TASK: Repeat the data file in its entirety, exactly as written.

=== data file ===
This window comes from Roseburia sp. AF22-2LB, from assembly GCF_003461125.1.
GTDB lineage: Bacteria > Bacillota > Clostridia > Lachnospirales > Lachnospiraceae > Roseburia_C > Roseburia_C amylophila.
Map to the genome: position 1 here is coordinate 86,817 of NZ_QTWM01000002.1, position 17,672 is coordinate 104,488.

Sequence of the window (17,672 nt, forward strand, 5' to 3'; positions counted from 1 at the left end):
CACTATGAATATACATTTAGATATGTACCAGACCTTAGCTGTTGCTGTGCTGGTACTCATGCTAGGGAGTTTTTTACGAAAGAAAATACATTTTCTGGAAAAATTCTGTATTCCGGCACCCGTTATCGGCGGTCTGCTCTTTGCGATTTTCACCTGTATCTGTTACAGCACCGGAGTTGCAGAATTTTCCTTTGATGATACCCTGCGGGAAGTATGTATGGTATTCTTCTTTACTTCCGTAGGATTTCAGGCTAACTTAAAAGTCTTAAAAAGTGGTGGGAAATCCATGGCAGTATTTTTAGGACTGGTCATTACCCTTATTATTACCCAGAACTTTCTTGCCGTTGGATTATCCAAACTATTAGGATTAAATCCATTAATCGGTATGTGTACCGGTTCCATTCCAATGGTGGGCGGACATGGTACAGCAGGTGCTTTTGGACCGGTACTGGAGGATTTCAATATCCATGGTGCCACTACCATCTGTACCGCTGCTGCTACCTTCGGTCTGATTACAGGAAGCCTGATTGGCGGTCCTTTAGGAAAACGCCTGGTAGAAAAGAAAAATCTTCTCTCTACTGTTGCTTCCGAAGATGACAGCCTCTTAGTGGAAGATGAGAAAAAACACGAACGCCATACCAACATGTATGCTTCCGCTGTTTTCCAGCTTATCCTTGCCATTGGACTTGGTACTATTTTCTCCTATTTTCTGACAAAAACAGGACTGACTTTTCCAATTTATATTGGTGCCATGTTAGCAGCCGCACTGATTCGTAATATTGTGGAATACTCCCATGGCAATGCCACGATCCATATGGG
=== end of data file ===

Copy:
This window comes from Roseburia sp. AF22-2LB, from assembly GCF_003461125.1.
GTDB lineage: Bacteria > Bacillota > Clostridia > Lachnospirales > Lachnospiraceae > Roseburia_C > Roseburia_C amylophila.
Map to the genome: position 1 here is coordinate 86,817 of NZ_QTWM01000002.1, position 17,672 is coordinate 104,488.

Sequence of the window (17,672 nt, forward strand, 5' to 3'; positions counted from 1 at the left end):
CACTATGAATATACATTTAGATATGTACCAGACCTTAGCTGTTGCTGTGCTGGTACTCATGCTAGGGAGTTTTTTACGAAAGAAAATACATTTTCTGGAAAAATTCTGTATTCCGGCACCCGTTATCGGCGGTCTGCTCTTTGCGATTTTCACCTGTATCTGTTACAGCACCGGAGTTGCAGAATTTTCCTTTGATGATACCCTGCGGGAAGTATGTATGGTATTCTTCTTTACTTCCGTAGGATTTCAGGCTAACTTAAAAGTCTTAAAAAGTGGTGGGAAATCCATGGCAGTATTTTTAGGACTGGTCATTACCCTTATTATTACCCAGAACTTTCTTGCCGTTGGATTATCCAAACTATTAGGATTAAATCCATTAATCGGTATGTGTACCGGTTCCATTCCAATGGTGGGCGGACATGGTACAGCAGGTGCTTTTGGACCGGTACTGGAGGATTTCAATATCCATGGTGCCACTACCATCTGTACCGCTGCTGCTACCTTCGGTCTGATTACAGGAAGCCTGATTGGCGGTCCTTTAGGAAAACGCCTGGTAGAAAAGAAAAATCTTCTCTCTACTGTTGCTTCCGAAGATGACAGCCTCTTAGTGGAAGATGAGAAAAAACACGAACGCCATACCAACATGTATGCTTCCGCTGTTTTCCAGCTTATCCTTGCCATTGGACTTGGTACTATTTTCTCCTATTTTCTGACAAAAACAGGACTGACTTTTCCAATTTATATTGGTGCCATGTTAGCAGCCGCACTGATTCGTAATATTGTGGAATACTCCCATGGCAATGCCACGATCCATATGGG